The following step-by-step backsplash installation pictures will give you an idea of what your kitchen backsplash will go through and how everything should be done.
You'll know what to expect (and demand?) before having a new backsplash installed and avoid problems which can be tile related or electrical (e.g. outlet not working properly due to poor re-installation of the outlet or its cover/plate against the tile) or other problems.
Here's just one corner of this kitchen before backsplash tile installation. The homeowners have recently replaced their old countertops and you can notice the white paint left behind from the old countertop that ran 4 in. up the wall.
Countertop first, backsplash tile after. The new backsplash is going to be installed right on top of the countertop. You don't want a new kitchen backsplash installed first, knowing that you want to replace the old countertops soon.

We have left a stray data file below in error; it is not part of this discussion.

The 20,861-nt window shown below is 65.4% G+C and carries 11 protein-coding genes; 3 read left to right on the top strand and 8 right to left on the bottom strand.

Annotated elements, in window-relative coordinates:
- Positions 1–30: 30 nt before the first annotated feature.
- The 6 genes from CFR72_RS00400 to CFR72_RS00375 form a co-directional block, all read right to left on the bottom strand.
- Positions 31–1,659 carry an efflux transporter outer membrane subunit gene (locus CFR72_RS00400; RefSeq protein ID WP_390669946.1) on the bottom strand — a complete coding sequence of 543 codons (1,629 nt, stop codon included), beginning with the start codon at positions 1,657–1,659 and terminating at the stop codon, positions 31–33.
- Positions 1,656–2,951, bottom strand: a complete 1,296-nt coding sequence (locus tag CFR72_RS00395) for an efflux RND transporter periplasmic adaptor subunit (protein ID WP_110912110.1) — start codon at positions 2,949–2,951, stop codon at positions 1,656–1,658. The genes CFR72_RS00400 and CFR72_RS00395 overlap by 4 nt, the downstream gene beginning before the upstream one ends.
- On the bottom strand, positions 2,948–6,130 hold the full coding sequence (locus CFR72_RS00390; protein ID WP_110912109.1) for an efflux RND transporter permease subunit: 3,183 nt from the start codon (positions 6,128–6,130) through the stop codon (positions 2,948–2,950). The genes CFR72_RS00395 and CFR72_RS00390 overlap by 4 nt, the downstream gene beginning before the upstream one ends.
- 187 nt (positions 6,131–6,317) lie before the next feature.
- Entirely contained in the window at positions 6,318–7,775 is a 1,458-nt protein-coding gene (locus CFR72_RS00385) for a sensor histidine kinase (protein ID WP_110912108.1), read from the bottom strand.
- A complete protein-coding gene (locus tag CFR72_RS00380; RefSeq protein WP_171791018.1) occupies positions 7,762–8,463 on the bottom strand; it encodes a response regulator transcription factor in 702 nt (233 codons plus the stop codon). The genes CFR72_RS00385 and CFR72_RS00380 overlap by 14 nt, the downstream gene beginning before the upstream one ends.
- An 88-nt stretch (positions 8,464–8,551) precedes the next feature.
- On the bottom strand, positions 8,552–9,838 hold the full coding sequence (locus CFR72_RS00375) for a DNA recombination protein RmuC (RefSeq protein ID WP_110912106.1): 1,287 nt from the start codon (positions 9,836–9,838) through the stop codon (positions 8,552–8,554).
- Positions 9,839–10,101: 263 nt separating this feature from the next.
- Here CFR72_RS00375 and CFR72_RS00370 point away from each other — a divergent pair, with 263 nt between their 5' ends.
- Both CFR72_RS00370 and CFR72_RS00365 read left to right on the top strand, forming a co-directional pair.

If you're keeping the existing countertops or have just installed new ones, you're now ready for the backsplash tile installation.
Check their previous tile installation work, make sure they are insured and have enough years of experience to make for a high quality kitchen backsplash installation in your home.
Always have a detailed contract signed by both parties and don't pay in full before satisfactory completion of the tile project.
It may take time for your tile order to come in so the sooner you place the order, the better. You can ask for stain resistant grout (the grout has sealer in it already) so there's no need to seal the grout afterwards.